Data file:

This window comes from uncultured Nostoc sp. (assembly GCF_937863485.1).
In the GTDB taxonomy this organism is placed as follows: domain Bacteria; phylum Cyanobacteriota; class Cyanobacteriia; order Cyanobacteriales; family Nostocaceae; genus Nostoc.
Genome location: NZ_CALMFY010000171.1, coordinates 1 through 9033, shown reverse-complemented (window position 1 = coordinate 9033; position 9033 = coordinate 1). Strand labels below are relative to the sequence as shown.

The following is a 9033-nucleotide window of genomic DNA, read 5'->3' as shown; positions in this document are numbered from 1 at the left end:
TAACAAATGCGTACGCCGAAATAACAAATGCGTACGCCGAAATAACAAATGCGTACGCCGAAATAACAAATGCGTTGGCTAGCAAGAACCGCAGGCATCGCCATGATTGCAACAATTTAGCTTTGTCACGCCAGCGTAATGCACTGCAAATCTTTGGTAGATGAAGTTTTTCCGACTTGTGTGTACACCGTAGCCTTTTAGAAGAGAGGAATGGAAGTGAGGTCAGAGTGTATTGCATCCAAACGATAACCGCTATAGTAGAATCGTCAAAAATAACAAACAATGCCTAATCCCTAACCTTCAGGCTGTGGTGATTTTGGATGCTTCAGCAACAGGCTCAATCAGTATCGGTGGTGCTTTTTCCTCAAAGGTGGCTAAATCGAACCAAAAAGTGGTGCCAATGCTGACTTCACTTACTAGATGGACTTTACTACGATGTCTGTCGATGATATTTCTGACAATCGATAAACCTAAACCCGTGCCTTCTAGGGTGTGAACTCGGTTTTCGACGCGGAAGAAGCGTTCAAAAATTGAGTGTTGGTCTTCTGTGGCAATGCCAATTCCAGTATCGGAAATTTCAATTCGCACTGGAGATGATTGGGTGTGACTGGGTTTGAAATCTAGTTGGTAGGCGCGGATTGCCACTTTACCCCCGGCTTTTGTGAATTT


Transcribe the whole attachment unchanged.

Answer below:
This window comes from uncultured Nostoc sp. (assembly GCF_937863485.1).
In the GTDB taxonomy this organism is placed as follows: domain Bacteria; phylum Cyanobacteriota; class Cyanobacteriia; order Cyanobacteriales; family Nostocaceae; genus Nostoc.
Genome location: NZ_CALMFY010000171.1, coordinates 1 through 9033, shown reverse-complemented (window position 1 = coordinate 9033; position 9033 = coordinate 1). Strand labels below are relative to the sequence as shown.

The following is a 9033-nucleotide window of genomic DNA, read 5'->3' as shown; positions in this document are numbered from 1 at the left end:
TAACAAATGCGTACGCCGAAATAACAAATGCGTACGCCGAAATAACAAATGCGTACGCCGAAATAACAAATGCGTTGGCTAGCAAGAACCGCAGGCATCGCCATGATTGCAACAATTTAGCTTTGTCACGCCAGCGTAATGCACTGCAAATCTTTGGTAGATGAAGTTTTTCCGACTTGTGTGTACACCGTAGCCTTTTAGAAGAGAGGAATGGAAGTGAGGTCAGAGTGTATTGCATCCAAACGATAACCGCTATAGTAGAATCGTCAAAAATAACAAACAATGCCTAATCCCTAACCTTCAGGCTGTGGTGATTTTGGATGCTTCAGCAACAGGCTCAATCAGTATCGGTGGTGCTTTTTCCTCAAAGGTGGCTAAATCGAACCAAAAAGTGGTGCCAATGCTGACTTCACTTACTAGATGGACTTTACTACGATGTCTGTCGATGATATTTCTGACAATCGATAAACCTAAACCCGTGCCTTCTAGGGTGTGAACTCGGTTTTCGACGCGGAAGAAGCGTTCAAAAATTGAGTGTTGGTCTTCTGTGGCAATGCCAATTCCAGTATCGGAAATTTCAATTCGCACTGGAGATGATTGGGTGTGACTGGGTTTGAAATCTAGTTGGTAGGCGCGGATTGCCACTTTACCCCCGGCTTTTGTGAATTT